MPs back controversial appointment of Tom Winsor as next chief inspector of constabulary


Home Secretary Theresa May's controversial choice of a lawyer as the next chief inspector of constabulary has won the support of MPs.

The appointment of Tom Winsor, who carried out the most wide-ranging review of police pay and conditions in more than 30 years, to the £200,000-a-year role will now be sent to Prime Minister David Cameron and the Queen for approval.

But Labour MP David Winnick, who clashed with Mr Winsor during his pre-appointment hearing before the Commons Home Affairs Select Committee yesterday, voted against the appointment.

"He is going into the job of chief inspector, as the first non-police officer to hold the post in 156 years, against a background where there is so much hostility amongst the vast majority of police officers to what he has recommended," Mr Winnick said.

"The question is does Mr Winsor have the necessary conciliatory approach to meeting that opposition.

"I have considerable doubts as to whether he will be conciliatory enough to recognise the very strong feelings held by police officers about his recommendations, which will in their view adversely affect their pay and conditions."

Keith Vaz, the committee's chairman, said the MPs were "content for the Home Secretary to proceed with the appointment of Tom Winsor".

"We urge Mr Winsor to reach out to forces, police officers of all ranks and their representative bodies to build bridges," he said.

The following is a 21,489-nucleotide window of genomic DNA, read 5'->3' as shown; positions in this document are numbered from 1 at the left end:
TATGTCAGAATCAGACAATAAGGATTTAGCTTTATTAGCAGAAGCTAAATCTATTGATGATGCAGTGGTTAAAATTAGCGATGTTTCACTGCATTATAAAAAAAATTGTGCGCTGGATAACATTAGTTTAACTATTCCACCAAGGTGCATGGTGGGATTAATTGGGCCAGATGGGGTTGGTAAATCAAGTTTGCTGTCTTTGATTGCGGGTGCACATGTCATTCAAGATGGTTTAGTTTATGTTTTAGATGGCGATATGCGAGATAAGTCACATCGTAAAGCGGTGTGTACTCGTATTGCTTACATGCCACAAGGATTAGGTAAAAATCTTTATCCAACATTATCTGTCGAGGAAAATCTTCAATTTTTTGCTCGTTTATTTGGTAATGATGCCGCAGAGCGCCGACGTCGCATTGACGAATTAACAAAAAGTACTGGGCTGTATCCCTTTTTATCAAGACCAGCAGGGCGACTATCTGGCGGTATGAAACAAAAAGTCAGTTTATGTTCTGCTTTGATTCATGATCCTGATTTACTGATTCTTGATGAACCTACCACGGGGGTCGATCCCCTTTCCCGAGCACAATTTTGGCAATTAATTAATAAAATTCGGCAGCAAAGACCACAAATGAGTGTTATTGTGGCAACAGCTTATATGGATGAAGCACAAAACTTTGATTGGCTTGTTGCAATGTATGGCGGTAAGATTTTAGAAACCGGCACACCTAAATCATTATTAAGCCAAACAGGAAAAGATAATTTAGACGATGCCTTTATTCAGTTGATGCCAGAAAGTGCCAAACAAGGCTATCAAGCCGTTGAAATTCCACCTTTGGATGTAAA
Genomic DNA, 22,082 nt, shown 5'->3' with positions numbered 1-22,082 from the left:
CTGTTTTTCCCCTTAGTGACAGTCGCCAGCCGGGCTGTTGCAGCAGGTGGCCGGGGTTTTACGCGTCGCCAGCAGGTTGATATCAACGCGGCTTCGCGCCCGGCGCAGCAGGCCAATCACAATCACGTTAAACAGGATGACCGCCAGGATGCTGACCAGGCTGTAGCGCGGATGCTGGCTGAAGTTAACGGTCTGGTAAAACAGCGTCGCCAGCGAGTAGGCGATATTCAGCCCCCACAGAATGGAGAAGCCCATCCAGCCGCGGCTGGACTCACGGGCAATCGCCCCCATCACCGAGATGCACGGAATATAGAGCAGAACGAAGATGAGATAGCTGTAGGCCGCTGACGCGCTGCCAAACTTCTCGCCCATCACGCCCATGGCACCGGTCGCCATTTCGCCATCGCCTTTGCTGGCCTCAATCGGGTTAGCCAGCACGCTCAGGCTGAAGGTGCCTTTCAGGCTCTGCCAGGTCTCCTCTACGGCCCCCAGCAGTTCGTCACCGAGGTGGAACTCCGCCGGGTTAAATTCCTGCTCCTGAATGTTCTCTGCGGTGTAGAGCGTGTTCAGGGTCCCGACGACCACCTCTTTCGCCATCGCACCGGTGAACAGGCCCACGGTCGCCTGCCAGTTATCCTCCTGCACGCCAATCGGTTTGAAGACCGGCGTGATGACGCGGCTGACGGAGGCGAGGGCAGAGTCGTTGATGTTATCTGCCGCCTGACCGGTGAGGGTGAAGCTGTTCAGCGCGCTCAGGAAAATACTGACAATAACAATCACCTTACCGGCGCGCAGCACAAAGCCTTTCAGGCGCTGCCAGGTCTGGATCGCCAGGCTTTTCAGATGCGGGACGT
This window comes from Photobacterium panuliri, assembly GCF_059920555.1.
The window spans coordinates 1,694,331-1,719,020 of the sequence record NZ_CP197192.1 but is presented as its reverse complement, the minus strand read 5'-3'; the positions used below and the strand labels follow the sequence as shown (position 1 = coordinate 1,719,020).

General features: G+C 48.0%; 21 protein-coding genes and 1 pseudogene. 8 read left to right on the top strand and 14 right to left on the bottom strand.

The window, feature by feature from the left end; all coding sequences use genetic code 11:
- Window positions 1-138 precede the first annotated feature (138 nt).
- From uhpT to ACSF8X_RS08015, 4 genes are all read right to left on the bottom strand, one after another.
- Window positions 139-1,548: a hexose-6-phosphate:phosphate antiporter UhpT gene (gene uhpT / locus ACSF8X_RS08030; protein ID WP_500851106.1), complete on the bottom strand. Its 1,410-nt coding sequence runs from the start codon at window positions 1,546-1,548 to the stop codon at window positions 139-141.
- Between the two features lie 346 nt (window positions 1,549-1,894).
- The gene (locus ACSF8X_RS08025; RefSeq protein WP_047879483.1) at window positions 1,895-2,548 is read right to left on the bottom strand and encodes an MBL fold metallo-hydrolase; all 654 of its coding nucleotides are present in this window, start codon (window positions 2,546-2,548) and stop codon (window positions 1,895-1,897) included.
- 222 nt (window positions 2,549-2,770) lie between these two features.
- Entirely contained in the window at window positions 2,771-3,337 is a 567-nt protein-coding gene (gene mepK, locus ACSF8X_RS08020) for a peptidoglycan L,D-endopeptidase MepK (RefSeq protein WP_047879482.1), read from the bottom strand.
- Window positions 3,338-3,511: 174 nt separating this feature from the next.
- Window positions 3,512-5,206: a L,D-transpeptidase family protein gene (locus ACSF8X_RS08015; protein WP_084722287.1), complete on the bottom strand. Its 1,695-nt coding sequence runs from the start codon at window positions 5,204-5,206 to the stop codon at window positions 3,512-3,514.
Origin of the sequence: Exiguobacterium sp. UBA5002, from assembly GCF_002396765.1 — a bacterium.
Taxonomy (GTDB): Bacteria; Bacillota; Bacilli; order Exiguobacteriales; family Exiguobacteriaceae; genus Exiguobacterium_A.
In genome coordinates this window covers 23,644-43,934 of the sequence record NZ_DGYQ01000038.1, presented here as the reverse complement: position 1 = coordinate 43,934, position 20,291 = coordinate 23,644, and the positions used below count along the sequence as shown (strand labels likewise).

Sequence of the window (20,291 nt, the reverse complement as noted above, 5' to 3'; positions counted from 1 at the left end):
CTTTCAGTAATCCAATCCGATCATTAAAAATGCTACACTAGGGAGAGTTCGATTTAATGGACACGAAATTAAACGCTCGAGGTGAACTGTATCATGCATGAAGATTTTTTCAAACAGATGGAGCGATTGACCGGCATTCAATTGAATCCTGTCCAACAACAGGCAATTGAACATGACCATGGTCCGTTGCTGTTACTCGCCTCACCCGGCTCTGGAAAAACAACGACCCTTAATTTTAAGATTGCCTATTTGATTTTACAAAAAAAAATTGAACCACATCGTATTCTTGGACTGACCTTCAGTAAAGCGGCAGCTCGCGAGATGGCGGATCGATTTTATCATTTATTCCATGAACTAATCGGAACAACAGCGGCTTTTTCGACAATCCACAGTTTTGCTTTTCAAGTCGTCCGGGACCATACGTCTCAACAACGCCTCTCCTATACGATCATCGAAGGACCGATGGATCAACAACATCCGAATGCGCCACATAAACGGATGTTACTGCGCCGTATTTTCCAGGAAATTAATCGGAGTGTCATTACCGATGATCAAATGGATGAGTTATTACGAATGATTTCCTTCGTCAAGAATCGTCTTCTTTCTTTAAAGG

"He must create a strong relationship with forces and with police and crime commissioners."

But the committee said the appointment of a non-police officer raised "significant questions" about who will act as the principal adviser to the Home Secretary on policing matters.

Mr Winsor has been widely criticised over his two reports on police pay and conditions, and many critics have questioned his experience for the role.

But yesterday Policing Minister Nick Herbert said Mr Winsor was the victim of an unacceptably personal and disgraceful campaign.

He denied the selection was a deliberate move to antagonise rank-and-file officers and said the Anti-Winsor Network was "in essence a campaign against changes to pay and conditions".

But some sections of policing went too far, unfairly attacking Mr Winsor's integrity, using inappropriate language and questioning his independence.

Mr Winsor, 54, is expected to take over at Her Majesty's Inspectorate of Constabulary in September.